December 13, 2022

Legislative Finance Committee releases projected revenue estimate for FY24

On Monday, the NM Legislative Finance Committee released its Consensus Revenue Estimate for fiscal year 2024 which begins July 1, 2023.

The projected revenue for FY 2024 is $11.994 billion. Legislators will craft a budget based on these numbers in the upcoming legislative session that starts in January, including how much to include in reserves for any possible future budget shortfall.

“The December forecast indicates New Mexico is still in a solid position fiscally,” Taxation and Revenue Secretary Stephanie Schardin Clarke said. “The strong revenues we’ve seen over the past couple of years allowed us to deliver significant tax relief to New Mexicans and still maintain historically high reserves to protect against unforeseen shocks.”

New Mexico’s revenue for FY 2022 was $9.675 billion which was up by $1.59 billion or 19.7 percent from FY 2021.

“Revenue strength is the result of sustained high inflation raising expectations for gross receipts tax and income tax collections,” the report states.

Other reasons for the high revenue estimate include high consumer spending, wage growth and oils and gas revenues.

“Oil and gas revenue strength is pushing severance tax and federal royalty collections higher above their five-year averages, resulting in larger transfers to the early childhood trust fund than was expected in August and boosting the amount reaching the general fund throughout the forecast horizon,” according to the analysis.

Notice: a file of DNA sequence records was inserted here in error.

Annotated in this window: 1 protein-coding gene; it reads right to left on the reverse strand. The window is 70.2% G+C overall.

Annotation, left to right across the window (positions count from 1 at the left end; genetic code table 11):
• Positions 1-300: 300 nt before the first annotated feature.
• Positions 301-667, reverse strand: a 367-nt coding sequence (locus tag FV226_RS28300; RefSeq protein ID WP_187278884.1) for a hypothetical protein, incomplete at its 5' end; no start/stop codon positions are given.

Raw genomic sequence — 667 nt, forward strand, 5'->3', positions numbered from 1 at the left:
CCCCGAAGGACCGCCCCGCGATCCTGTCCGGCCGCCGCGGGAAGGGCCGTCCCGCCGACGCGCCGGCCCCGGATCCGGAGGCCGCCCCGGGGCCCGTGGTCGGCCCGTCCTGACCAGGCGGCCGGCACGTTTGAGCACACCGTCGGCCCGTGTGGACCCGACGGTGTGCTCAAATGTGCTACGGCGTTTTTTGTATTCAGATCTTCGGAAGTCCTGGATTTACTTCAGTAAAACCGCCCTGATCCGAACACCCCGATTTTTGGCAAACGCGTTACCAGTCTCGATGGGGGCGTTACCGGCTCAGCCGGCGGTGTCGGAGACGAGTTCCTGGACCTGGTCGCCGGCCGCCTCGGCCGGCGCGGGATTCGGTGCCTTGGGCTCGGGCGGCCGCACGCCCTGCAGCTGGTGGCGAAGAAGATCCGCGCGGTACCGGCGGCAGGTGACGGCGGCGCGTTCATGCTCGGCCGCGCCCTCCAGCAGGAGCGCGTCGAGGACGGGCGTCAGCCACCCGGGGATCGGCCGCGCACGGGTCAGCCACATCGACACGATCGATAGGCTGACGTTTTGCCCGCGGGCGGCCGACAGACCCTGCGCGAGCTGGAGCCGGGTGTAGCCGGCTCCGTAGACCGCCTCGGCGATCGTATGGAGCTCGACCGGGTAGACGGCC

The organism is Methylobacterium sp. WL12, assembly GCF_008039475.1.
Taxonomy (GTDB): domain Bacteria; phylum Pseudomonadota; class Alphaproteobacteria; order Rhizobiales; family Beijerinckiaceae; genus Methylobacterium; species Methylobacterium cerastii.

The Early Childhood Education and Care Fund was established in February 2020 and is managed by the New Mexico State Investment Council.

Estimated FY22 revenues are expected to be $1.16 billion more than FY22 appropriations, the report states. This includes $1.069 billion in federal stimulus funds and $902.9 million in nonrecurring legislative expenditures.

Non-American Rescue Plan general funds revenues exceeded General Fund appropriations by $706.5 million.

These funds are expected to be transferred to the operating reserve and the tax stabilization reserve fund, the report states.

“Ending reserve balances for FY22 are estimated at $3.68 billion, or 49.3 percent of recurring appropriations,” the report states.” Because total reserve balances exceed 25 percent of recurring appropriations, the excess of the five-year average of oil and gas school tax collections –$1.34 billion – will be deposited into the early childhood education and care trust fund instead of the tax stabilization reserve.”